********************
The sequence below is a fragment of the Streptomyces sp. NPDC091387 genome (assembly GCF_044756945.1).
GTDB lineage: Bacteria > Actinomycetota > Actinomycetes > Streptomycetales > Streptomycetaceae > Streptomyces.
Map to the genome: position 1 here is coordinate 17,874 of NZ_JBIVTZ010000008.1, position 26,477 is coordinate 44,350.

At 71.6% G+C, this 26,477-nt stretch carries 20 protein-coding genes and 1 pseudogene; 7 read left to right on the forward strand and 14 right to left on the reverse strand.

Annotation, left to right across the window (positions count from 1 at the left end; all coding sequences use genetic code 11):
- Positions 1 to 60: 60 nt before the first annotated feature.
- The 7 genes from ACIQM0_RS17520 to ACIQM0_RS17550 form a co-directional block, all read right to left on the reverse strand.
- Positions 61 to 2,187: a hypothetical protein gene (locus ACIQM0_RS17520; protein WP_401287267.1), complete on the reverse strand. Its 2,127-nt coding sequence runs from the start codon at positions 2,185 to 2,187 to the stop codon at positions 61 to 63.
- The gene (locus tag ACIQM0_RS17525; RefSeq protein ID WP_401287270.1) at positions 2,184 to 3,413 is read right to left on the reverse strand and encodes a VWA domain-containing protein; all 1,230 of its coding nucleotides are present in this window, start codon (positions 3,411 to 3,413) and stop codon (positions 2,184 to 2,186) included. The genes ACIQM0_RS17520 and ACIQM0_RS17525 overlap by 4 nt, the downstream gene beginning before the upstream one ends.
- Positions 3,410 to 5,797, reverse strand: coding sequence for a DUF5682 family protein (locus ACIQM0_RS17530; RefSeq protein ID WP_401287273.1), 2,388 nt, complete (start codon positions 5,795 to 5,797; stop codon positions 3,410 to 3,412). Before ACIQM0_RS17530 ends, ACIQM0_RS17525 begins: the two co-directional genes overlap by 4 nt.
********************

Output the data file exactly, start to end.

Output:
The sequence below is a fragment of the Streptomyces sp. NPDC091387 genome (assembly GCF_044756945.1).
GTDB lineage: Bacteria > Actinomycetota > Actinomycetes > Streptomycetales > Streptomycetaceae > Streptomyces.
Map to the genome: position 1 here is coordinate 17,874 of NZ_JBIVTZ010000008.1, position 26,477 is coordinate 44,350.

At 71.6% G+C, this 26,477-nt stretch carries 20 protein-coding genes and 1 pseudogene; 7 read left to right on the forward strand and 14 right to left on the reverse strand.

Annotation, left to right across the window (positions count from 1 at the left end; all coding sequences use genetic code 11):
- Positions 1 to 60: 60 nt before the first annotated feature.
- The 7 genes from ACIQM0_RS17520 to ACIQM0_RS17550 form a co-directional block, all read right to left on the reverse strand.
- Positions 61 to 2,187: a hypothetical protein gene (locus ACIQM0_RS17520; protein WP_401287267.1), complete on the reverse strand. Its 2,127-nt coding sequence runs from the start codon at positions 2,185 to 2,187 to the stop codon at positions 61 to 63.
- The gene (locus tag ACIQM0_RS17525; RefSeq protein ID WP_401287270.1) at positions 2,184 to 3,413 is read right to left on the reverse strand and encodes a VWA domain-containing protein; all 1,230 of its coding nucleotides are present in this window, start codon (positions 3,411 to 3,413) and stop codon (positions 2,184 to 2,186) included. The genes ACIQM0_RS17520 and ACIQM0_RS17525 overlap by 4 nt, the downstream gene beginning before the upstream one ends.
- Positions 3,410 to 5,797, reverse strand: coding sequence for a DUF5682 family protein (locus ACIQM0_RS17530; RefSeq protein ID WP_401287273.1), 2,388 nt, complete (start codon positions 5,795 to 5,797; stop codon positions 3,410 to 3,412). Before ACIQM0_RS17530 ends, ACIQM0_RS17525 begins: the two co-directional genes overlap by 4 nt.